Artistic labels are increasingly reflecting the work that goes into creating the contents.

From being plain or positively rustic to becoming aesthetic statements in themselves, wine labels have been undergoing something of an artistic revolution in recent years. Original art can be found gracing bottles, while the winemaking artistry evident in their contents is increasingly being reflected in their visual presentation.

Last month, Auckland artist Belinda Griffiths was awarded the Wine Label Art Award, which will see her work, Breathe feature on the label of a Martinborough pinot noir and a Marlborough sauvignon blanc.

This award, founded last year by art collector, winemaker and general manager Michael Mebus, grew from his involvement with the NZ Art show, from which the winner was selected and the belief that an alliance of wine and art could be mutually beneficial.

"We could also see both struggling wineries and artists and thought it would be ideal combining two different art media," he explains. "On many levels both wine and painting are forms of art: whether we enjoy the beauty through tasting or our eyes, those sensations can be remarkably similar."


Though the first wine labels were utilitarian affairs, simply communicating the contents of the bottle, labels have now come to function as a visual identity for a winery and an important marketing tool. Top Bordeaux chateau Mouton Rothschild was one of the first to champion the art of the wine label, from the 1940s commissioning artists from Pablo Picasso to Andy Warhol to create original work for their labels.

Wine labels have even had their own exhibitions, such as Beyond the pour: Pairing art and wine label design at the San Francisco Museum of Craft + Design some years back. Curated by artist and historian Bob Nugent, this inspired his book, Imagery: Art for Wine, which has been joined by other tomes on the subject, such as Tanya Scholes' recently published The Art and Design of Contemporary Wine Labels, which explores some of the world's most creative designs.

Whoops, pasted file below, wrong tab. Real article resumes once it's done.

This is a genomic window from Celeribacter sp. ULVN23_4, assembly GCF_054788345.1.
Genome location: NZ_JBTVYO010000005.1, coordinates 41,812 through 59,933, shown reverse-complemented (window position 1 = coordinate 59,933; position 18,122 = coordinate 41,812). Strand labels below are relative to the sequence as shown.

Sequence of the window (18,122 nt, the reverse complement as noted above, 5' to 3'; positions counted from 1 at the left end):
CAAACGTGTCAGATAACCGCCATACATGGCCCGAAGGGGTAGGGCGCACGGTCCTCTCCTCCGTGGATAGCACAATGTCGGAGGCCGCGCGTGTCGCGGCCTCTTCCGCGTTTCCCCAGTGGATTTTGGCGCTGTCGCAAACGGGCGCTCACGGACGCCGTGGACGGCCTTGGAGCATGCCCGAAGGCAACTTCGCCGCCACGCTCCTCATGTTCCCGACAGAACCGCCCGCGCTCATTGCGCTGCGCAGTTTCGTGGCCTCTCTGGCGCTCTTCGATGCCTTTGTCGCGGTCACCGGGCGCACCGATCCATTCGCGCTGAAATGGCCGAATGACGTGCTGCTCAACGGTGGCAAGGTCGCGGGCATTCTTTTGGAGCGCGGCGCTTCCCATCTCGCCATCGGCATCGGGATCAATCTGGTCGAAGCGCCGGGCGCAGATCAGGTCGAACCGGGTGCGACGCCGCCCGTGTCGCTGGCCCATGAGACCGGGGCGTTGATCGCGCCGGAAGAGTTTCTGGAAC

Scholes features a number of New Zealand labels, testament to the fact that our labels are getting more innovative after a period when the crests and landscape sketches that graced many a label seemed out of sync with their regularly more cutting edge contents.

"It takes guts to be innovative in your wine labelling and unfortunately it does not always work," acknowledges Mebus. However, he adds: "We can all make our wine labels scream for attention, which take guts and a good designer. Why not use art? It should be an extension."

Artist Dick Frizzell has designed striking labels for his own range, while textile artist Jenny Hill has used her work to suggest the landscapes from which the wines of her Locharburn estate hail.

"The art and wine parallel to me is more personal," says Hill. "My dream was to create my art on the vineyard, with these two passions realised with the new Locharburn Wines label that features my mixed media piece, Textures of Locharburn."

One of my personal favourite art-influenced labels is that of Dada wines. Borrowing its aesthetic from the early 20th century cultural movement of the same name, its distinctive look is reminiscent of a Dadaist collage, using the pointing mannequin hand popular in the movement's imagery, "an artist's tool that echoes the creative nature of the wine," according to its makers.

With the making of wine increasingly being recognised as an art rather than a craft, the time is ripe for this to be echoed in more creative packaging, and here art may well be able to assist.


Dada 2 2009 $70
The second release from this enigmatic label is a red blend based on merlot with some syrah and cabernet franc. In the Dadaist spirit, its makers have negated conventional winemaking values by opting to add none of the preservative sulphur. With an elegant, dense, velvety blackberry fruit and earthy graphite undercurrent lifted by notes of violet. (From Wine Vault, Bacchus, La Barrique.)

Locharburn Central Otago Pinot Gris 2010 $27.95
An attractive dry gris with fresh apple and pear fruit and spice supported by a savoury stony undertone. (From Wine Vault, Top Shelf Liquor, Mt Eden Liquor, Eden Foods Ltd, Salute, Northcote Liquor.)

Art Series Thurston "Union" Marlborough Sauvignon Blanc 2010 $16.99
A painting by's inaugural Wine Label Art Award winner, Richard Thurston adorns the bottle of this Marlborough sauvignon with its ripe papaya fruit set off by tones of zesty lime, mineral and nuances of asparagus. Part of the proceeds from the wine goes to the artist and the New Zealand Art Show.